Intelligently adapted by screenwriter Beatrix Christian from Raymond Carver's short story "So Much Water So Close to Home," Jindabyne is about the things people do to remember that they're alive, and the things they want to forget that make them feel dead. Set in the titular small village (a sign on the road identifies it as "a tidy town") Laura Linney and Gabriel Byrne play Claire and Stewart Kane, a couple with troubles surrounded by friends and coworkers with plenty of their own. Everyone works the small-time kind of jobs you can find in a town the size of Jindabyne, Claire clerking at a drugstore and Stewart (a former auto racing star) running a gas station. There's darkness in the Kanes' past, like the year and a half when Claire lived elsewhere after the birth of their son Tom (played with heartbreaking sincerity by Sean Rees-Wemyss), never explained. A couple they're friends with has troubles, too: a dead daughter and now the unexpected stewardship of their goddaughter, Caylin-Calandria (Eva Lazzaro), a haunted and troublemaking 10-year-old who seems to have a death wish.

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The Coca-Cola Kid Review


OK
Deep in the Culture Club era and far away down under, Dusan Makavejev took us on one of his most mainstream productions with this story of Eric Roberts as an Atlanta Coke executive who comes to Australia to sell more product. There he discovers a town that doesn't drink Coke at all -- because a local business-/mad-man is bottling his own soft drinks, loved by the locals. What follows is a bizarre tale of sexual ambivalence, oddball family relations, and a Cola war the likes of which the world has never seen. The first half is far better than the resolution, which eventually meanders off to the point of silliness.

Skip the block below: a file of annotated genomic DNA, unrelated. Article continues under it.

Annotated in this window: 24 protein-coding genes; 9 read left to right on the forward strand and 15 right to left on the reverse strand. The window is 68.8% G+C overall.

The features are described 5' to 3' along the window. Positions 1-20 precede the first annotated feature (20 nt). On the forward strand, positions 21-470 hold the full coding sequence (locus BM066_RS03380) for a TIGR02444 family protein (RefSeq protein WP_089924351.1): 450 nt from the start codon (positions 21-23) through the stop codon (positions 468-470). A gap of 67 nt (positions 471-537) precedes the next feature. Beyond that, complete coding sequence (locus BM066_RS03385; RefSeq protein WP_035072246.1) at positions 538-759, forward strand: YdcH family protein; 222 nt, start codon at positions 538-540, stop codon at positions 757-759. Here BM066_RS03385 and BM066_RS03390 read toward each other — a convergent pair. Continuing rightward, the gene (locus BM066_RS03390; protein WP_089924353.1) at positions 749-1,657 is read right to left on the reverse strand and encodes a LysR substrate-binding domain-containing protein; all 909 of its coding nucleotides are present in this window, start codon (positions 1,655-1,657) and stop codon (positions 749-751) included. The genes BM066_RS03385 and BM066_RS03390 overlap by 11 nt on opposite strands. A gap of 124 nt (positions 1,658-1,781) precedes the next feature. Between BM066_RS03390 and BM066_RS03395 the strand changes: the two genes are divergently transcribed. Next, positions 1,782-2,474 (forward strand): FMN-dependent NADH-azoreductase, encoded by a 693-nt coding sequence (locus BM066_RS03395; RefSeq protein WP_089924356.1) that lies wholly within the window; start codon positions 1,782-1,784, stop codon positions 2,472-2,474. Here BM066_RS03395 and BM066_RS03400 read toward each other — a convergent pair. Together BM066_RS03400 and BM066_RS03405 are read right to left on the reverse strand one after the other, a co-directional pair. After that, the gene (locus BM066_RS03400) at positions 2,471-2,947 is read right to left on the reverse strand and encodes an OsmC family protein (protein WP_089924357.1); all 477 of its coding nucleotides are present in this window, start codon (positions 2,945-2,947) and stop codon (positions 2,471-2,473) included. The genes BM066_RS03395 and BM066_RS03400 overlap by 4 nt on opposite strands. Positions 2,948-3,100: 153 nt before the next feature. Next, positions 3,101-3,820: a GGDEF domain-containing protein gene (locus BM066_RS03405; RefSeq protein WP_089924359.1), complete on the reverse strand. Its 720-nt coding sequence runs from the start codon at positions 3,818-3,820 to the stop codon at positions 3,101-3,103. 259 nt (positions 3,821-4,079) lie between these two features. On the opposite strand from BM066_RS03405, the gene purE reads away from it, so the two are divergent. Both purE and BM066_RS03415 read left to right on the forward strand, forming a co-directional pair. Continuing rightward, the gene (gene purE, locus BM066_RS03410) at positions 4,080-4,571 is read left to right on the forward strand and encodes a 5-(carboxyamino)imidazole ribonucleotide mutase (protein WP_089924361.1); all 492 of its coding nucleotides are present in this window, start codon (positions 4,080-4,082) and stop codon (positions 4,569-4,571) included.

Subterano Review


Terrible
You can dress Tasma Walton up in a leather body suit, but that won't make her Carrie-Anne Moss. And you can put a ridiculous VR plot into Subterano, but that sure as hell won't make it The Matrix.